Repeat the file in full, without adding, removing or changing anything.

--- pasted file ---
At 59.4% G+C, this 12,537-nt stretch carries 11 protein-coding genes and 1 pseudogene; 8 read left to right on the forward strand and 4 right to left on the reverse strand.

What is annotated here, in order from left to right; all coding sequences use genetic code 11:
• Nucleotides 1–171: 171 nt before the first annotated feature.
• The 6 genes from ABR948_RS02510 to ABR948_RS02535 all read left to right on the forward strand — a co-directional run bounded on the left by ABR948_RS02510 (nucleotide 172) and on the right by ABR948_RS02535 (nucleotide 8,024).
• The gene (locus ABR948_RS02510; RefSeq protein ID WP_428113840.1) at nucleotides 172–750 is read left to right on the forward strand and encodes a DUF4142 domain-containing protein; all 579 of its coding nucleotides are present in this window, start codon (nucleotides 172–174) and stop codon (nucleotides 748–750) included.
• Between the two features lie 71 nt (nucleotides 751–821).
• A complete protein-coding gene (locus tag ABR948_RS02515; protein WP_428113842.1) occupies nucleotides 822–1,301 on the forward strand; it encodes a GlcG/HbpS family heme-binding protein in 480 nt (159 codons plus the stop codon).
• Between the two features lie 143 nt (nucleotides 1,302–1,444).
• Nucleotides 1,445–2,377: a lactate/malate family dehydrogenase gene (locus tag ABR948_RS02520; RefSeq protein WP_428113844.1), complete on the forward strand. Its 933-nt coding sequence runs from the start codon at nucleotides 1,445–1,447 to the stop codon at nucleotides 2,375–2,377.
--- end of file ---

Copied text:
At 59.4% G+C, this 12,537-nt stretch carries 11 protein-coding genes and 1 pseudogene; 8 read left to right on the forward strand and 4 right to left on the reverse strand.

What is annotated here, in order from left to right; all coding sequences use genetic code 11:
• Nucleotides 1–171: 171 nt before the first annotated feature.
• The 6 genes from ABR948_RS02510 to ABR948_RS02535 all read left to right on the forward strand — a co-directional run bounded on the left by ABR948_RS02510 (nucleotide 172) and on the right by ABR948_RS02535 (nucleotide 8,024).
• The gene (locus ABR948_RS02510; RefSeq protein ID WP_428113840.1) at nucleotides 172–750 is read left to right on the forward strand and encodes a DUF4142 domain-containing protein; all 579 of its coding nucleotides are present in this window, start codon (nucleotides 172–174) and stop codon (nucleotides 748–750) included.
• Between the two features lie 71 nt (nucleotides 751–821).
• A complete protein-coding gene (locus tag ABR948_RS02515; protein WP_428113842.1) occupies nucleotides 822–1,301 on the forward strand; it encodes a GlcG/HbpS family heme-binding protein in 480 nt (159 codons plus the stop codon).
• Between the two features lie 143 nt (nucleotides 1,302–1,444).
• Nucleotides 1,445–2,377: a lactate/malate family dehydrogenase gene (locus tag ABR948_RS02520; RefSeq protein WP_428113844.1), complete on the forward strand. Its 933-nt coding sequence runs from the start codon at nucleotides 1,445–1,447 to the stop codon at nucleotides 2,375–2,377.